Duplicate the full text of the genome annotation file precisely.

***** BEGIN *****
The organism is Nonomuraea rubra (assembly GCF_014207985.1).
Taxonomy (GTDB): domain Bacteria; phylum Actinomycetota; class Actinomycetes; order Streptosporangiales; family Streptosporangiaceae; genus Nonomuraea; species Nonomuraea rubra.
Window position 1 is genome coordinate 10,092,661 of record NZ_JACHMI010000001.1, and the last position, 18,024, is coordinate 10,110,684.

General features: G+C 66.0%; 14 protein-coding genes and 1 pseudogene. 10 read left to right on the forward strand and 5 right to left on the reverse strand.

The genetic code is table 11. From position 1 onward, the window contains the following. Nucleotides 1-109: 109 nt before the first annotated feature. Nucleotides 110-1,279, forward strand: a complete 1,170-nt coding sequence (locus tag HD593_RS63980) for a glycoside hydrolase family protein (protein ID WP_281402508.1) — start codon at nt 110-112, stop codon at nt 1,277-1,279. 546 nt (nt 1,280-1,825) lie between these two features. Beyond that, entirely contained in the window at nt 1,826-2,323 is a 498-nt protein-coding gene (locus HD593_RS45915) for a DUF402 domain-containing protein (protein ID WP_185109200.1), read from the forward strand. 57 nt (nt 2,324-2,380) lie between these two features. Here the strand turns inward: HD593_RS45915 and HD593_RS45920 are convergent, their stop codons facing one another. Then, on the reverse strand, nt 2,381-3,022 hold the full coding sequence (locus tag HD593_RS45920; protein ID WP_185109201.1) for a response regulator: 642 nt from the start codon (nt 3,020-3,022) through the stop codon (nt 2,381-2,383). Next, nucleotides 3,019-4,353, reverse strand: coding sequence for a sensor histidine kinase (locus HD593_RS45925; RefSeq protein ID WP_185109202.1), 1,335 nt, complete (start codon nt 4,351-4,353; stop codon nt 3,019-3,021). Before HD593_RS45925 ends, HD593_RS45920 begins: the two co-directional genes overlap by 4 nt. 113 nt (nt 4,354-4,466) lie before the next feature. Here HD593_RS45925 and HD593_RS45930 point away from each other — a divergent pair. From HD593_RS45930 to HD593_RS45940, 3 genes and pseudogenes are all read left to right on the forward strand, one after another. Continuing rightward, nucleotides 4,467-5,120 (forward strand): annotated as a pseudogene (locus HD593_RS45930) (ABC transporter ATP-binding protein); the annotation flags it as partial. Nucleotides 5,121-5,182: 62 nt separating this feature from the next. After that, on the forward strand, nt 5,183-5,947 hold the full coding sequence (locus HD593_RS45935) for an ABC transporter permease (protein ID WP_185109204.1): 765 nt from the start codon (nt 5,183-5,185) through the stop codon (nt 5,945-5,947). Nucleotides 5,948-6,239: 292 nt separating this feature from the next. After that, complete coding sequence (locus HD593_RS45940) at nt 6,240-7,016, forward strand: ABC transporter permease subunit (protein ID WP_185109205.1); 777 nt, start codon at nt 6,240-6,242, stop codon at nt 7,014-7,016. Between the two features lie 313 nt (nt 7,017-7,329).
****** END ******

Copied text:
The organism is Nonomuraea rubra (assembly GCF_014207985.1).
Taxonomy (GTDB): domain Bacteria; phylum Actinomycetota; class Actinomycetes; order Streptosporangiales; family Streptosporangiaceae; genus Nonomuraea; species Nonomuraea rubra.
Window position 1 is genome coordinate 10,092,661 of record NZ_JACHMI010000001.1, and the last position, 18,024, is coordinate 10,110,684.

General features: G+C 66.0%; 14 protein-coding genes and 1 pseudogene. 10 read left to right on the forward strand and 5 right to left on the reverse strand.

The genetic code is table 11. From position 1 onward, the window contains the following. Nucleotides 1-109: 109 nt before the first annotated feature. Nucleotides 110-1,279, forward strand: a complete 1,170-nt coding sequence (locus tag HD593_RS63980) for a glycoside hydrolase family protein (protein ID WP_281402508.1) — start codon at nt 110-112, stop codon at nt 1,277-1,279. 546 nt (nt 1,280-1,825) lie between these two features. Beyond that, entirely contained in the window at nt 1,826-2,323 is a 498-nt protein-coding gene (locus HD593_RS45915) for a DUF402 domain-containing protein (protein ID WP_185109200.1), read from the forward strand. 57 nt (nt 2,324-2,380) lie between these two features. Here the strand turns inward: HD593_RS45915 and HD593_RS45920 are convergent, their stop codons facing one another. Then, on the reverse strand, nt 2,381-3,022 hold the full coding sequence (locus tag HD593_RS45920; protein ID WP_185109201.1) for a response regulator: 642 nt from the start codon (nt 3,020-3,022) through the stop codon (nt 2,381-2,383). Next, nucleotides 3,019-4,353, reverse strand: coding sequence for a sensor histidine kinase (locus HD593_RS45925; RefSeq protein ID WP_185109202.1), 1,335 nt, complete (start codon nt 4,351-4,353; stop codon nt 3,019-3,021). Before HD593_RS45925 ends, HD593_RS45920 begins: the two co-directional genes overlap by 4 nt. 113 nt (nt 4,354-4,466) lie before the next feature. Here HD593_RS45925 and HD593_RS45930 point away from each other — a divergent pair. From HD593_RS45930 to HD593_RS45940, 3 genes and pseudogenes are all read left to right on the forward strand, one after another. Continuing rightward, nucleotides 4,467-5,120 (forward strand): annotated as a pseudogene (locus HD593_RS45930) (ABC transporter ATP-binding protein); the annotation flags it as partial. Nucleotides 5,121-5,182: 62 nt separating this feature from the next. After that, on the forward strand, nt 5,183-5,947 hold the full coding sequence (locus HD593_RS45935) for an ABC transporter permease (protein ID WP_185109204.1): 765 nt from the start codon (nt 5,183-5,185) through the stop codon (nt 5,945-5,947). Nucleotides 5,948-6,239: 292 nt separating this feature from the next. After that, complete coding sequence (locus HD593_RS45940) at nt 6,240-7,016, forward strand: ABC transporter permease subunit (protein ID WP_185109205.1); 777 nt, start codon at nt 6,240-6,242, stop codon at nt 7,014-7,016. Between the two features lie 313 nt (nt 7,017-7,329).